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Motton v. Petrie

United States District Court, N.D. Illinois, Eastern Division

March 30, 2015

ROBERT PETRIE, individually and as an agent of CRST MALONE, INC., and CRST MALONE, INC., Defendants. ROBERT PETRIE and CRST MALONE, INC., Third-Party Plaintiffs,
WILLIAM MOTTON, Third-Party Defendant.


MARIA VALDEZ, Magistrate Judge.

Presently before the Court is a Motion for Good Faith Finding and to Dismiss, [Doc. No. 61], filed by third-party defendant William Motton ("Mr. Motton"). Defendants, Robert Petrie ("Petrie") and CRST Malone, Inc. (collectively "Defendants"), oppose the Motion. The parties have consented to the jurisdiction of this Court pursuant to 28 U.S.C. ยง 636(c). For the following reasons, the Court denies Mr. Motton's Motion.


Shortly after sunset, on September 22, 2012, Mr. Motton was driving with his wife ("Mrs. Motton") on Cottage Grove Avenue in Chicago, Illinois, when he struck a tractor-trailer parked near the intersection of Cottage Grove and 104th Place, which was operated by Petrie. Unfortunately, Mrs. Motton suffered extensive injuries from the accident, resulting in roughly $300, 000 in medical expenses. She thus filed a complaint in Illinois state court against Defendants, alleging claims of negligence against Petrie and vicarious liability against his employer, CRST Malone. Mrs. Motton did not, however, name her husband as a defendant because she settled with his insurance company for $100, 000 (the alleged policy limit) before this case was filed and signed a release of liability to that effect.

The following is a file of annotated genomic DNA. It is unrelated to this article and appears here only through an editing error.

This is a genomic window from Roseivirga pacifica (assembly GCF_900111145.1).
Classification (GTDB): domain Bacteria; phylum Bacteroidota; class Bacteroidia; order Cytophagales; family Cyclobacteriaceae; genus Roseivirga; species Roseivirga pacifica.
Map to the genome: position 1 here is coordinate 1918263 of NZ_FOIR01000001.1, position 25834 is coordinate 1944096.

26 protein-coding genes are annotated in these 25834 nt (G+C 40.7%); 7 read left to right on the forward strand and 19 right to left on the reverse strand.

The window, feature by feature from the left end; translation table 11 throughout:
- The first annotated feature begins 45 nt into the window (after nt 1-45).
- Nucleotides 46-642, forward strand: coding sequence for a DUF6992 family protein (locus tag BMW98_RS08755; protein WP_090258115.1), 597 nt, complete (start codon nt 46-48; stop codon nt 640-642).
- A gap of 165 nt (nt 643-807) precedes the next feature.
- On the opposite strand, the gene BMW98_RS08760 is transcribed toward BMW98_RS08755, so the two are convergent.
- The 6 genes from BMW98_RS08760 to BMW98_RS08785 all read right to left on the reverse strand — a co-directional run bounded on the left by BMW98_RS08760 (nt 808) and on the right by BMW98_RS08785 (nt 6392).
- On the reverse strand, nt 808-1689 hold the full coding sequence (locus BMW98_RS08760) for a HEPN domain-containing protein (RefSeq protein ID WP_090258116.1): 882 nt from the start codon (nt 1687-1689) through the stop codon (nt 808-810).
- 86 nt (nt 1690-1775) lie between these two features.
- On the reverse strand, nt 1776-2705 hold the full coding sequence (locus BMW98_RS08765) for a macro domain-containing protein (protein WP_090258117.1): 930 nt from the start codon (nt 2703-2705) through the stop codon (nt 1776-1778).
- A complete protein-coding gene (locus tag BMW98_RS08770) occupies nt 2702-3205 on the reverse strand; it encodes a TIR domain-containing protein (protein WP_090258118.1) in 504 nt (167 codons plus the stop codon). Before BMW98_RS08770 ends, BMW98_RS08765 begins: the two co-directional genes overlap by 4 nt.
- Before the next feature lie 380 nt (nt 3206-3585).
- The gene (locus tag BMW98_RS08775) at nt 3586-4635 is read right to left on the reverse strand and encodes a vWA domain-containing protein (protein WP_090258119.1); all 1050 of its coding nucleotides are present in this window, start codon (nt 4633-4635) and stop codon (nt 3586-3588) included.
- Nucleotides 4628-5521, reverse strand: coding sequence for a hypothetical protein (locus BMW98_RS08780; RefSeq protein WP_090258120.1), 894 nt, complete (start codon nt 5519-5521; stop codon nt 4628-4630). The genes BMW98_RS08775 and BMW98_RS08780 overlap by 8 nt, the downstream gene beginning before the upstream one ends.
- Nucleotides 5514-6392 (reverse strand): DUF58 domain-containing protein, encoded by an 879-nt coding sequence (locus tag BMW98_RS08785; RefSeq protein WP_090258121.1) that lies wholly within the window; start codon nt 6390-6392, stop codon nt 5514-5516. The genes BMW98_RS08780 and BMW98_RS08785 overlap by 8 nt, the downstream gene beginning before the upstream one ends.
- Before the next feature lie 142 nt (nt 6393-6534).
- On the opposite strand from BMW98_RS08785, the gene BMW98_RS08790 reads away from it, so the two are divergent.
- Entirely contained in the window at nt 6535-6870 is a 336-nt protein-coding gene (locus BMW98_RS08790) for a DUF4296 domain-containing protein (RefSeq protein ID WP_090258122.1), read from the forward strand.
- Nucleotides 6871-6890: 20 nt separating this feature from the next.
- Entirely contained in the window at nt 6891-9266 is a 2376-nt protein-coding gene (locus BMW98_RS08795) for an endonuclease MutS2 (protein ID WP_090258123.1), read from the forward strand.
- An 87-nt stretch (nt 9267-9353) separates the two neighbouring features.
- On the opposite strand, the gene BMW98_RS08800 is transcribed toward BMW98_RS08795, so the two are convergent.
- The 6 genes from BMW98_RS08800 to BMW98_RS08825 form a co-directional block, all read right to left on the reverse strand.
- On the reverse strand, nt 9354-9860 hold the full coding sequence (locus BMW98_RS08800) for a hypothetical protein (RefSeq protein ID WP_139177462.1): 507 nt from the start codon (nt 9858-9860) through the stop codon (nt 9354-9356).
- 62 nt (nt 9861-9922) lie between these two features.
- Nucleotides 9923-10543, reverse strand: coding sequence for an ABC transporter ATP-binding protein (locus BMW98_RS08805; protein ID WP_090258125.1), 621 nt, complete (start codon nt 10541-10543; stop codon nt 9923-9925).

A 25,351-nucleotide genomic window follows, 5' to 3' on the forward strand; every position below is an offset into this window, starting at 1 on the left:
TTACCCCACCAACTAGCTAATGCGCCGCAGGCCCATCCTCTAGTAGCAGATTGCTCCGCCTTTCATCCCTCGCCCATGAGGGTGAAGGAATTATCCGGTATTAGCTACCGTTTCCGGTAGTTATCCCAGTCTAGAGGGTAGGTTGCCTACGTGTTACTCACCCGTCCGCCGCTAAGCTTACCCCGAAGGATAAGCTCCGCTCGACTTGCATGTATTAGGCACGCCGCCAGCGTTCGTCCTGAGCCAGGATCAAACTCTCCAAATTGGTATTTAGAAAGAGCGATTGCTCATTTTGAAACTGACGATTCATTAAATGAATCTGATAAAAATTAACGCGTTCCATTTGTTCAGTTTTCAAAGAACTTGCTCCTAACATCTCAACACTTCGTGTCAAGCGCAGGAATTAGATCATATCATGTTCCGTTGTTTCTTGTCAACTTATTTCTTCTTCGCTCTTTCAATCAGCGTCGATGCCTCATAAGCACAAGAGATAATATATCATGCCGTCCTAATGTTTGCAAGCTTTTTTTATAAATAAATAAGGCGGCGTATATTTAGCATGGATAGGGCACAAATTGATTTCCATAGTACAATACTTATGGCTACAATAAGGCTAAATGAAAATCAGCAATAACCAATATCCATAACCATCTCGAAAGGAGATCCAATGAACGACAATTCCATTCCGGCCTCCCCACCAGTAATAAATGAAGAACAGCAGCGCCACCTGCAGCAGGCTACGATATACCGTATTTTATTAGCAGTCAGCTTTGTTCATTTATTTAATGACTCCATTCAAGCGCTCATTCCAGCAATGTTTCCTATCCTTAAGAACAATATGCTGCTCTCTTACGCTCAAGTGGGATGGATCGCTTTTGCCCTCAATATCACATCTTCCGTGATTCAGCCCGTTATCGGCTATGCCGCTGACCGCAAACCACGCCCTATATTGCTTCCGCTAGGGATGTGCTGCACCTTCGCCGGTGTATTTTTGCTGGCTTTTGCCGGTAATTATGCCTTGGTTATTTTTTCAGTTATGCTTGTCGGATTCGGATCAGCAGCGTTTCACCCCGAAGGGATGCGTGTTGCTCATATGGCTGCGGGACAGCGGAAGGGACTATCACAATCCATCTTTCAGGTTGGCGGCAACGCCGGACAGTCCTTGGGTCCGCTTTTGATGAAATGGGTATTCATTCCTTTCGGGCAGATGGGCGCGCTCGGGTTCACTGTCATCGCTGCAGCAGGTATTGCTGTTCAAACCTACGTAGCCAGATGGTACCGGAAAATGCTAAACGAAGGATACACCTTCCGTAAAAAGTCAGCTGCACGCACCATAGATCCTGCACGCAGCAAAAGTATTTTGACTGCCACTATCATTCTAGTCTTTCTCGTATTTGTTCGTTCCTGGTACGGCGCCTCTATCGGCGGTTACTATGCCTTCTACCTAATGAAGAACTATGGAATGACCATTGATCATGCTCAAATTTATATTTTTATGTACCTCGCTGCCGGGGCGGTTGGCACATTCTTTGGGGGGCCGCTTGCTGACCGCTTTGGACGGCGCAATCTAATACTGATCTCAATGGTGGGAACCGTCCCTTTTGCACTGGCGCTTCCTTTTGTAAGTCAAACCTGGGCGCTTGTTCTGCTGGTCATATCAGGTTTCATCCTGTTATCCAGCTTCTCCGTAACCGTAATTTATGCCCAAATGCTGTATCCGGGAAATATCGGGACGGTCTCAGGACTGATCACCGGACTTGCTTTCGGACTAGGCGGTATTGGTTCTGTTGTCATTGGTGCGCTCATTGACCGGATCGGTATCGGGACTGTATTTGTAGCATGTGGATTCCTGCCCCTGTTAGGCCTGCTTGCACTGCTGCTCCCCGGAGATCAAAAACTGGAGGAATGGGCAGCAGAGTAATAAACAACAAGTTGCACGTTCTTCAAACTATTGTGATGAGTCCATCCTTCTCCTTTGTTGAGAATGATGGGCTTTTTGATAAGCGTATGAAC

After removing Mrs. Motton's complaint to this Court, Defendants filed a third-party complaint against Mr. Motton, in which Defendants, inter alia, deny liability for Mrs. Motton's injuries and, in the alternative, seek contribution for Mr. Motton's alleged negligence. Mr. Motton responded by filing the instant Motion, claiming that he is excluded from liability as a matter of law pursuant to the Illinois Joint Tortfeasor Contribution Act ("the Contribution Act"), 740 ILCS 100/0.01-100/5, which provides that a joint tortfeasor who settles in good faith with a plaintiff is immune from contribution liability. The Court then held an evidentiary hearing on March 18, 2015, which led to the following uncontroverted revelations: (1) Mr. Petrie's tractor-trailer was parked on the side of the road and therefore did not obstruct Mr. Motton's path; and (2) Mr. Motton rear-ended the tractor-trailer while he was looking down at the radio.[2]